8. K. Kalantar-Zadeh, H. M. Kramer, D. Fouque, High-protein diet is bad for Kidney Health: Unleashing the Taboo. Nephrology Dialysis Transplantation (2019), doi:10.1093/ndt/gfz216.
  9. LeWine H. E. (2022) How much protein do you need everyday? Harvard Health. Available at: https://www.health.harvard.edu/blog/how-much-protein-do-you-need-every-day-201506188096 (Accessed: April 26, 2023). 
  10. (No date) Health and nutritional benefits of dairy – euromilk. Available at: https://eda.euromilk.org/fileadmin/user_upload/Public_Documents/Nutrition_Factsheets/2017_08_30_EDA_Health_benefits_and_nutritional_value_of_dairy_final.pdf (Accessed: 11 October 2023). 
  11. Anguita-Ruiz, A., Aguilera, C.M. and Gil, Á. (2020) ‘Genetics of lactose intolerance: An updated review and Online Interactive World Maps of phenotype and genotype frequencies’, Nutrients, 12(9), p. 2689. doi:10.3390/nu12092689. 
  12. Hereditary hemochromatosis (2022) Centers for Disease Control and Prevention. Available at: https://www.cdc.gov/genomics/disease/hemochromatosis.htm#:~:text=What%20is%20hemochromatosis%3F,and%20organs%20and%20lead%20to (Accessed: 15 September 2023).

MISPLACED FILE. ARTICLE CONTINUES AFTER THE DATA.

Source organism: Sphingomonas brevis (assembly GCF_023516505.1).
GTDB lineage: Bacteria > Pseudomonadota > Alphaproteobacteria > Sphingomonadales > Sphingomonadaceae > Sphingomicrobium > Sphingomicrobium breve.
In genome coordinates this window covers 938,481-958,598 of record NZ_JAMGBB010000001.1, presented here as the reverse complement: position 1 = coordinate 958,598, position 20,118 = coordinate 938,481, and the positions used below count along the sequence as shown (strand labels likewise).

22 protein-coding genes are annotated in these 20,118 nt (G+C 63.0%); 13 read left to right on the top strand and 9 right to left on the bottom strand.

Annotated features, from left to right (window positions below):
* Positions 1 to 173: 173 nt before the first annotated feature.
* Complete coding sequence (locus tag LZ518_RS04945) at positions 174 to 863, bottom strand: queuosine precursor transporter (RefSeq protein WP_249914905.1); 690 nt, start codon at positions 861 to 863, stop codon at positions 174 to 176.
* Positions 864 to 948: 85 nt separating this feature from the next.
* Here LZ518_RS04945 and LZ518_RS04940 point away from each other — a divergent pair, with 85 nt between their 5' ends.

1 Comment

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  • D

    Ladies and Gentelmen,
    do You offer wild (not grown)fruits, vegetables, nuts and seeds from forest, nature? If so quote them. If not be so ,kind and let me know, who do that.

    Many thanks for reply,
    Truly Yours,
    Andrzej Pawlowski
    ul. Grodzienska 14 m. 80
    19-300 Elk
    email: [email protected]
    phone-no.: +48/728-607-257

    Sehr geehrte Damen ubnd Herren,
    ich moeche fragen, ob Sie auch BIO/organic wild wachsende (nicht angebaute)Fruechte und Gemuese anbieten. Wenn nicht, vielleicht wissen Sie, wer in Deutschland oder in der Welt diese offerieren koennte.
    Vielen Dank fuer Antwort.

    Mit freundlichen Gruessen
    Andrzej Pawlowski
    ul. Grodzienska 14 m. 80
    19-300 Elk
    E-Mail: [email protected]
    Tel.-Nr.: 0048/728-607-257